About two miles, six or seven minutes, off Kuhio Highway (56) at Kilauea lies Kilauea Point National Wildlife Refuge, which is home to the Kilauea Point Lighthouse, as well as sea birds and marine life. When Laura and I arrived at around 11:00 a.m. on Valentine’s Day we were greeted by the sign below and two people directing traffic suggesting we come back in the afternoon because there was no parking (you cannot enter the refuge on foot). However, after about a five minute wait, several cars came out and we were able to enter the Refuge.
While we waited, we wandered over to the fence and watched nesting red-footed boobies, soaring Laysan Albatross, some lolling sea turtles, and even a couple of humpback whales. However, neither of us have the sort of camera that allows us to capture credible shots of turtles and whales—all we get are brownish gray spots. The only good photos from the fence were of pounding surf the and the red-footed booby community (those white spots in the brush) above the cliffs.
One of the first and most important signs before you even enter the refuge is this one: Do Not Feed Wildlife! No, the wildlife here won’t rip off the top of your car to get at your stuff, but if you are inclined to toss them a treat, you shouldn’t.
We first visited the refuge while vacationing here in 2012, but since moving to Hawaii Laura and I seem to have found a thousand reasons (excuses) not to go beyond Kong Lung Market in Kilauea, which is only a mile-and-a-half from Kilauea Point. However, since our first visit the lighthouse has undergone renovations, and reopened with the name of late Senator Daniel K. Inouye appended to its name. Shortly before moving to Hawai’i, we had purchased a lifetime Access Pass for U.S. National Parks and Recreation Lands which turned out to be valid for our admission to the refuge (otherwise $5 each), and since the Valentine’s Day weather was positively gorgeous, off we went.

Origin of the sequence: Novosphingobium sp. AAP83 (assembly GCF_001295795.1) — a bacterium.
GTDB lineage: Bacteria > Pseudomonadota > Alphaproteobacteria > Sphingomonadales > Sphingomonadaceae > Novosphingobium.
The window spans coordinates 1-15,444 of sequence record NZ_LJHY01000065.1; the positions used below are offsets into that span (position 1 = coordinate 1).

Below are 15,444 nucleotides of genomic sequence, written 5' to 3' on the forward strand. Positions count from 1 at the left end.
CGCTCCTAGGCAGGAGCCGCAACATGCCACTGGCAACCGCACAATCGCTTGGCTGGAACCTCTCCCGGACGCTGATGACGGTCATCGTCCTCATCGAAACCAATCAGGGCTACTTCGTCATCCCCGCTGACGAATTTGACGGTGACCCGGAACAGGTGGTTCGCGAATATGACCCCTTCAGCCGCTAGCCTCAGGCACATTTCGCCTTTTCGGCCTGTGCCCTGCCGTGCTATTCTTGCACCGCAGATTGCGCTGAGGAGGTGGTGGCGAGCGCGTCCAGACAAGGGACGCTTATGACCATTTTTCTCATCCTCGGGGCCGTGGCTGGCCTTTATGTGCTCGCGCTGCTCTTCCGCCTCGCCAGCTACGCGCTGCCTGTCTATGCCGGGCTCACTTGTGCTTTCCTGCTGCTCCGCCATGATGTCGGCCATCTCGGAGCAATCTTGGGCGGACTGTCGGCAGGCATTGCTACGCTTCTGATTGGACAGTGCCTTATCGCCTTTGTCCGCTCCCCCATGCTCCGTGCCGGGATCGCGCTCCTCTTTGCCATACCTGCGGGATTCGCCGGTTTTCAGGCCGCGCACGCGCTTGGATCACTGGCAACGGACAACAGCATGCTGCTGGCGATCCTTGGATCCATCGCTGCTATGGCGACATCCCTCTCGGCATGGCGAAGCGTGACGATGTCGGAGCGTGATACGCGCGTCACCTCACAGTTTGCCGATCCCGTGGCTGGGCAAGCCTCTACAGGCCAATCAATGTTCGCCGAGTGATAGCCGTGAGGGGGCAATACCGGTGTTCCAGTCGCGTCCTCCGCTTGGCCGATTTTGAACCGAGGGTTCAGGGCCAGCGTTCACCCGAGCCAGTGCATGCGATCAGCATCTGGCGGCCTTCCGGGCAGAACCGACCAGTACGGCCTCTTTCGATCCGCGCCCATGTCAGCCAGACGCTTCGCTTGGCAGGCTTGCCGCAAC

Following restoration, the lighthouse’s lens still can cast a beam but does not rotate because the bearing that allowed rotation consisted of an open trough containing 260 gallons of mercury. Nevertheless, the 8,000-pound fresnel lens is impressive.
Among the endangered species, the nēnē (Hawaiian goose, and state bird) was the first to greet us on the lawn in front of the lighthouse. The number of nēnē was once down to 40 throughout the Hawaiian Islands and within the refuge, but the numbers now grow every year. This cunning nēnē totally ignored all the visitors and continued grubbing for insects and shoots throughout our entire visit.
There is an island, Moku‘ae‘ae (‘fine small island’), just off the end of Kilauea Point that supports its own colony of sea birds, which you can see dotting the rim in the photo below. To a certain extent, this rocky outcrop protects the point itself from the punishing waves. Although we witnessed it twice, we weren’t fortunate enough to capture a video of the islet’s impressive water spout. It’s well worth the wait for a look and listen of the spout.
Looking to the west (your right as you exit), you get a splendid view of Kauai’s entire North Shore, from Secret Beach to Makana (‘the gift’), aka ‘Bali Hai,’ and Ke‘e Beach.
Before returning to our car, we stopped into the gift shop to refresh my wardrobe because my 2012 lighthouse shirt is no more – I wore it out. Just like that archival moment when a child gets their first driver’s license, my new Kilauea Point Lighthouse shirt is preserved for posterity.